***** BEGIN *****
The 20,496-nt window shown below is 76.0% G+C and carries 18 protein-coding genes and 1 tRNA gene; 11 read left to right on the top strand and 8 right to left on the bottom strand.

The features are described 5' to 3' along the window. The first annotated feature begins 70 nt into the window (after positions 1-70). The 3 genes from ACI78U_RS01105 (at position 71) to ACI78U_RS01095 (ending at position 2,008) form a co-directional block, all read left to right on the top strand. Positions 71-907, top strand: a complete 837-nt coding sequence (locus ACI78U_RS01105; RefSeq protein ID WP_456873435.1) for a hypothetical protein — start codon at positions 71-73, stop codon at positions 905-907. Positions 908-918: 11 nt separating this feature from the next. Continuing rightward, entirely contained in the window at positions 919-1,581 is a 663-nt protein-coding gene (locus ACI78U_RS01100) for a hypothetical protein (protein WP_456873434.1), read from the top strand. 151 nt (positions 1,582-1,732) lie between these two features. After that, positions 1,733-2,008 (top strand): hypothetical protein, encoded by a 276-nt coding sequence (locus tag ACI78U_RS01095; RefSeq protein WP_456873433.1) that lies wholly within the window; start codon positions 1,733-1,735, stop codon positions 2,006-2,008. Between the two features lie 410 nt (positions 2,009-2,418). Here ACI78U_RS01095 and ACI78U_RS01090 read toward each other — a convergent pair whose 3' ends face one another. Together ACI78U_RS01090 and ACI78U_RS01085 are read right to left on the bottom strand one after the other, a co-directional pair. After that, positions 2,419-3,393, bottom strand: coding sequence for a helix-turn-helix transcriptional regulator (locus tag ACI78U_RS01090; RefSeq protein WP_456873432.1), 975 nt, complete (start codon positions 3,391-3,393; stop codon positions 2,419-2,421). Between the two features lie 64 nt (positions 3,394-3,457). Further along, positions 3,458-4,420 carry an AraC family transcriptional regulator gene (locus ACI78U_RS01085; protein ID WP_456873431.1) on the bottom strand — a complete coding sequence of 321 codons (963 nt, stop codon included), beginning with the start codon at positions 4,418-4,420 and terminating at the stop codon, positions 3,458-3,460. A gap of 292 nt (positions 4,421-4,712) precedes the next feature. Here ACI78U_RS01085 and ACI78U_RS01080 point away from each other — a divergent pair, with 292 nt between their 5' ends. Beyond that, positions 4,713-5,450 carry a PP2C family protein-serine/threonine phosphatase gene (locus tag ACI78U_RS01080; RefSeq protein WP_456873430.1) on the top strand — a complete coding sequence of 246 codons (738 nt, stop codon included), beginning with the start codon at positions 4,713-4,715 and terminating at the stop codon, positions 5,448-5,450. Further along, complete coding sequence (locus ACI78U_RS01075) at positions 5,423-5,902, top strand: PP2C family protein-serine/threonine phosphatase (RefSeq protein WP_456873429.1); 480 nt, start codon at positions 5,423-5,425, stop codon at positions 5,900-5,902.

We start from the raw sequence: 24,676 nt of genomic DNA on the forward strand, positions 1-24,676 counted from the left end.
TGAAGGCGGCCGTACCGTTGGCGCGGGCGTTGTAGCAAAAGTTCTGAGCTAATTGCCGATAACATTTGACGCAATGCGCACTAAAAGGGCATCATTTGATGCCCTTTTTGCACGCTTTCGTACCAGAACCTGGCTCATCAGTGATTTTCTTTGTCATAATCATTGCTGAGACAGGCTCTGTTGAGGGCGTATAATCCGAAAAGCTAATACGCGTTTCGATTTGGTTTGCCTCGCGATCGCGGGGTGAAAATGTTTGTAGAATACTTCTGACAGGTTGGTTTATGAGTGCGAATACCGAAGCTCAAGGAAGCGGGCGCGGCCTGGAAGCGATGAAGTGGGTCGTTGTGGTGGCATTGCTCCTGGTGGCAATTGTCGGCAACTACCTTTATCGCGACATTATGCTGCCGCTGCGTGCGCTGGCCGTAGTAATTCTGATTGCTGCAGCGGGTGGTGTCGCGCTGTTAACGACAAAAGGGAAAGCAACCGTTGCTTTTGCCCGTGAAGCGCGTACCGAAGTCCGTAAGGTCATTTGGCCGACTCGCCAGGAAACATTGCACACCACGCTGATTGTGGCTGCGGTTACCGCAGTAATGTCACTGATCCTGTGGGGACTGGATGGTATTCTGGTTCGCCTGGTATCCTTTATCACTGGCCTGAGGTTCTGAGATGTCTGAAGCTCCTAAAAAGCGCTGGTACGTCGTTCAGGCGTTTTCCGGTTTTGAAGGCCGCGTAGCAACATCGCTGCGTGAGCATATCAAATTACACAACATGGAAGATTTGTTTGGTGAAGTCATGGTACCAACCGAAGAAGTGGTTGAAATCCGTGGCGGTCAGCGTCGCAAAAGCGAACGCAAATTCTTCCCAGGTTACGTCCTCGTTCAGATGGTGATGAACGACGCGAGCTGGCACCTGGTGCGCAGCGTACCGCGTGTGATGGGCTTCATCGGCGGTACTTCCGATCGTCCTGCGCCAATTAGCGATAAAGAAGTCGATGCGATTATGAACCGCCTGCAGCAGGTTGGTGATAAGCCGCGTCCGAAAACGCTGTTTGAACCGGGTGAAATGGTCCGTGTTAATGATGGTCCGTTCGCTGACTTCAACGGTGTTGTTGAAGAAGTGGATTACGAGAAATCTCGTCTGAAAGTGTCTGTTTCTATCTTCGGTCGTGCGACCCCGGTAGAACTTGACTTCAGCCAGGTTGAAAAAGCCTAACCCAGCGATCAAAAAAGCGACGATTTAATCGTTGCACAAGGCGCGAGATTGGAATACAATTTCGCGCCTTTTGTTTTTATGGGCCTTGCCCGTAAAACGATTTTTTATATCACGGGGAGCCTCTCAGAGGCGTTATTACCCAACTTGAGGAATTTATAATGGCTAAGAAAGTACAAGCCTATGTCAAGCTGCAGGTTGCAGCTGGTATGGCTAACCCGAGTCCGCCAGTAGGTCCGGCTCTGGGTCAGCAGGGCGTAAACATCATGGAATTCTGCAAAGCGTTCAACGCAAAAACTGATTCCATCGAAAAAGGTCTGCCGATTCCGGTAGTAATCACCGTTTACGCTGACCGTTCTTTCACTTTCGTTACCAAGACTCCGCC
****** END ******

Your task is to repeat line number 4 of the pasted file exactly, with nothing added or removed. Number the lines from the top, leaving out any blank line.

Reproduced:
TGAAGGCGGCCGTACCGTTGGCGCGGGCGTTGTAGCAAAAGTTCTGAGCTAATTGCCGATAACATTTGACGCAATGCGCACTAAAAGGGCATCATTTGATGCCCTTTTTGCACGCTTTCGTACCAGAACCTGGCTCATCAGTGATTTTCTTTGTCATAATCATTGCTGAGACAGGCTCTGTTGAGGGCGTATAATCCGAAAAGCTAATACGCGTTTCGATTTGGTTTGCCTCGCGATCGCGGGGTGAAAATGTTTGTAGAATACTTCTGACAGGTTGGTTTATGAGTGCGAATACCGAAGCTCAAGGAAGCGGGCGCGGCCTGGAAGCGATGAAGTGGGTCGTTGTGGTGGCATTGCTCCTGGTGGCAATTGTCGGCAACTACCTTTATCGCGACATTATGCTGCCGCTGCGTGCGCTGGCCGTAGTAATTCTGATTGCTGCAGCGGGTGGTGTCGCGCTGTTAACGACAAAAGGGAAAGCAACCGTTGCTTTTGCCCGTGAAGCGCGTACCGAAGTCCGTAAGGTCATTTGGCCGACTCGCCAGGAAACATTGCACACCACGCTGATTGTGGCTGCGGTTACCGCAGTAATGTCACTGATCCTGTGGGGACTGGATGGTATTCTGGTTCGCCTGGTATCCTTTATCACTGGCCTGAGGTTCTGAGATGTCTGAAGCTCCTAAAAAGCGCTGGTACGTCGTTCAGGCGTTTTCCGGTTTTGAAGGCCGCGTAGCAACATCGCTGCGTGAGCATATCAAATTACACAACATGGAAGATTTGTTTGGTGAAGTCATGGTACCAACCGAAGAAGTGGTTGAAATCCGTGGCGGTCAGCGTCGCAAAAGCGAACGCAAATTCTTCCCAGGTTACGTCCTCGTTCAGATGGTGATGAACGACGCGAGCTGGCACCTGGTGCGCAGCGTACCGCGTGTGATGGGCTTCATCGGCGGTACTTCCGATCGTCCTGCGCCAATTAGCGATAAAGAAGTCGATGCGATTATGAACCGCCTGCAGCAGGTTGGTGATAAGCCGCGTCCGAAAACGCTGTTTGAACCGGGTGAAATGGTCCGTGTTAATGATGGTCCGTTCGCTGACTTCAACGGTGTTGTTGAAGAAGTGGATTACGAGAAATCTCGTCTGAAAGTGTCTGTTTCTATCTTCGGTCGTGCGACCCCGGTAGAACTTGACTTCAGCCAGGTTGAAAAAGCCTAACCCAGCGATCAAAAAAGCGACGATTTAATCGTTGCACAAGGCGCGAGATTGGAATACAATTTCGCGCCTTTTGTTTTTATGGGCCTTGCCCGTAAAACGATTTTTTATATCACGGGGAGCCTCTCAGAGGCGTTATTACCCAACTTGAGGAATTTATAATGGCTAAGAAAGTACAAGCCTATGTCAAGCTGCAGGTTGCAGCTGGTATGGCTAACCCGAGTCCGCCAGTAGGTCCGGCTCTGGGTCAGCAGGGCGTAAACATCATGGAATTCTGCAAAGCGTTCAACGCAAAAACTGATTCCATCGAAAAAGGTCTGCCGATTCCGGTAGTAATCACCGTTTACGCTGACCGTTCTTTCACTTTCGTTACCAAGACTCCGCC